At-home whitening is a good option for anyone with a healthy mouth and who has been to the dentist in the past year. Conversely, three groups in particular shouldn’t be looking at doing their own whitening: Those whose teeth are painfully sensitive to cold, anyone with crowns or fillings on their front teeth (they will not whiten successfully and will end up looking much darker than surrounding teeth) and people whose enamel seems more gray than yellow (due to the aforementioned intrinsic stains from antibiotics like tetracycline taken during childhood).
Peroxide is the key ingredient in most whiteners, and this safe-for-the-mouth bleaching agent forms bubbles on enamel that lift away stains. The higher the concentration of peroxide and the longer it’s left on the teeth, the whiter they’ll get; the downside, or flip side of the coin, is that bleaching molecules can get trapped in nerve passageways, leading to increased (though temporary) tooth sensitivity.
According to most dental professionals, custom molded trays remain the most effective at-home choice for dramatic whitening results. These “barrier method” whiteners keep the whitening solution adhered to the teeth for the longest possible time, and using them daily can result in whiter teeth in as many as five or more shades.
Paint-on whiteners, meanwhile, let you target the peroxide solution to specific teeth and spot-treat discolored chips and cracks on the enamel. Further, the Good Housekeeping Research Institute compared the performance of three paint-on teeth whiteners to a leading over-the-counter whitener and concluded that for those with sensitive teeth, the paint-on whiteners were the better choice; testers used the products for either one or two weeks and adhered to the packaging specifications. The GoSmile Advanced Formula ($89 at Sephora) was given the highest marks for its simplicity and, in most cases, the way in which it caused the least sensitivity.
In-Office Dental Procedures to Whiten Teeth
Professional in-office teeth whitening remains the most popular cosmetic dental procedure currently employed in the world today. Unlike the home-use whitening systems we just covered which encompass bleaching agents in low doses, in-office whitening – also known as chairside whitening, power whitening or power bleaching – occurs under conditions that are carefully monitored as to enable safe, controlled, pain-free use of a relatively high concentration of bleaching gel. This yields results that are visible immediately.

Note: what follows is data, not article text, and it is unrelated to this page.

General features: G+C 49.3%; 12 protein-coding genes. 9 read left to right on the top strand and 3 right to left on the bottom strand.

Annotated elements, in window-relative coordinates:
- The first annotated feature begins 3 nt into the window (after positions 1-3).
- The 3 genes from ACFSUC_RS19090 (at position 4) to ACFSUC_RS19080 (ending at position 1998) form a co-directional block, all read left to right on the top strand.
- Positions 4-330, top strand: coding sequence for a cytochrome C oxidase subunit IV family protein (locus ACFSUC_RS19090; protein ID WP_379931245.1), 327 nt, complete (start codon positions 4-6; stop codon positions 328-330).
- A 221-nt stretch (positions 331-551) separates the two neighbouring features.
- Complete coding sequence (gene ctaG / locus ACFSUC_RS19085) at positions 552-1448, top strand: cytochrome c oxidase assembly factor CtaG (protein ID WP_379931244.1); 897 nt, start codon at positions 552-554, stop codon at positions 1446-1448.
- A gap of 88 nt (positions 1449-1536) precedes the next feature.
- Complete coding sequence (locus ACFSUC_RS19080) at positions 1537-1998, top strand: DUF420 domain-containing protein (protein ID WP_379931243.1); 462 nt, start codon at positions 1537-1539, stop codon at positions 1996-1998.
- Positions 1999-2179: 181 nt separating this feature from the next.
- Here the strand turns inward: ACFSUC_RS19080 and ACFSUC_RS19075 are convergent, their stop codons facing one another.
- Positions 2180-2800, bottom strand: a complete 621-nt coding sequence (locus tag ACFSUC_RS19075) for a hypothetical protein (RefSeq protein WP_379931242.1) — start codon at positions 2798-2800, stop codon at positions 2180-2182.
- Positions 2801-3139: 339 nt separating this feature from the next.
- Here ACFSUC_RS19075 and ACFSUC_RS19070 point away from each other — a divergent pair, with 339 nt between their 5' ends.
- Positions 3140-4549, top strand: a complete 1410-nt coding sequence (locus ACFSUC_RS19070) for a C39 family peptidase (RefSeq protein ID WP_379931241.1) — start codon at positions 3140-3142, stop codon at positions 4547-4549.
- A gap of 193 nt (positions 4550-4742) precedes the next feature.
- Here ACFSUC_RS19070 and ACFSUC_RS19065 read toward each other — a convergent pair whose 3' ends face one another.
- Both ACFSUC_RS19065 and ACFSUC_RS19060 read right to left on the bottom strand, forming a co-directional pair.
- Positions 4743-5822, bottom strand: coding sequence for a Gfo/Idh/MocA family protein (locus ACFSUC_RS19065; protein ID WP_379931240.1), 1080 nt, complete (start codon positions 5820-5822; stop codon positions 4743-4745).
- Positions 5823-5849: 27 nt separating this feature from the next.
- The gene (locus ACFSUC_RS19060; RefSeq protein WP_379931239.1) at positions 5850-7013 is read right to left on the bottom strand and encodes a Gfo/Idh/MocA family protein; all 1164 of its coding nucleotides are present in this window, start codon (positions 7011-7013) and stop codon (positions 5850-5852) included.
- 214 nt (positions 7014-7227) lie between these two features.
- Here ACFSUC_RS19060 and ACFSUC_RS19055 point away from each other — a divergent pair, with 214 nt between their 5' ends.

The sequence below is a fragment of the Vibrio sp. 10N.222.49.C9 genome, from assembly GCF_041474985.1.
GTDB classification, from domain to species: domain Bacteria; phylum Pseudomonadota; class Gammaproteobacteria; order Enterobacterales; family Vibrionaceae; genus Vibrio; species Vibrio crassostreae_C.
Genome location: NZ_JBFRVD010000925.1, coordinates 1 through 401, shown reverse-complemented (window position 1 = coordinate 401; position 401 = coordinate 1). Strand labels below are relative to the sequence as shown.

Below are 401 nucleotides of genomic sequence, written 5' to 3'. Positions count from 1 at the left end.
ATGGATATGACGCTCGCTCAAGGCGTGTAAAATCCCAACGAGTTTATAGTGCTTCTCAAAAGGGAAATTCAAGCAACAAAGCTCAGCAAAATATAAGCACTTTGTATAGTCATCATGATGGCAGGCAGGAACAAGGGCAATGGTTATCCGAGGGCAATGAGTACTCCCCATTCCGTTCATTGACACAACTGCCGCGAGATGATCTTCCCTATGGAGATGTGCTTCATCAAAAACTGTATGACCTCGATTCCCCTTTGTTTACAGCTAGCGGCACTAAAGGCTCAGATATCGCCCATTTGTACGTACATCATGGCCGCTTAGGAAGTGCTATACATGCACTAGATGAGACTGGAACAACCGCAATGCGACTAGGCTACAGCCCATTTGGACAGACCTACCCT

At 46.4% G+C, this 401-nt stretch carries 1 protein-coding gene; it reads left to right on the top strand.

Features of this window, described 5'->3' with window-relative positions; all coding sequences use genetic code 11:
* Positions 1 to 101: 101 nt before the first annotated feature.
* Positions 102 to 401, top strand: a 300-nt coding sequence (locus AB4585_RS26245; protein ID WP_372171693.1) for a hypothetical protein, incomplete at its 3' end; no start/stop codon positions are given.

When the in-office procedure begins, the patient’s teeth are normally given a prophylactic cleaning in order to clear away plaque and debris that has collected on the surface and between the teeth. From there, a dental exam will be performed, often in conjunction with the aforementioned cleaning, to check for potential problems such as severe tooth decay, gum disease and cracks. While details may sometimes vary from one dental professional to another, a fairly standard routine is then followed, starting with a cheek retractor being inserted into the mouth to expose all the “esthetic zone” teeth (or those that are visible when you smile).
– A hardening resin or liquid rubber dam is painted onto the tissue of the gum to protect against irritation caused by the bleaching gel.
– A bleaching gel comprised of hydrogen peroxide is applied to the teeth in the esthetic zone and remains in place for approximately 15 to 30 minutes.
– The bleaching gel is washed or suctioned off, while new gel is applied for one or more additional treatment periods of 15 to 30 minutes.
– Some whitening treatments may be incorporated to activate or enhance the bleaching process.
– The teeth are checked, between gel applications, to determine how well they have whitened and whether more applications are needed.
– Cheek retractors are removed after the final gel application, and the patient rinses while the immediate post-treatment shade change is measured; the teeth may whiten by as few as two to three shades or as many as eight (out of a total of 16).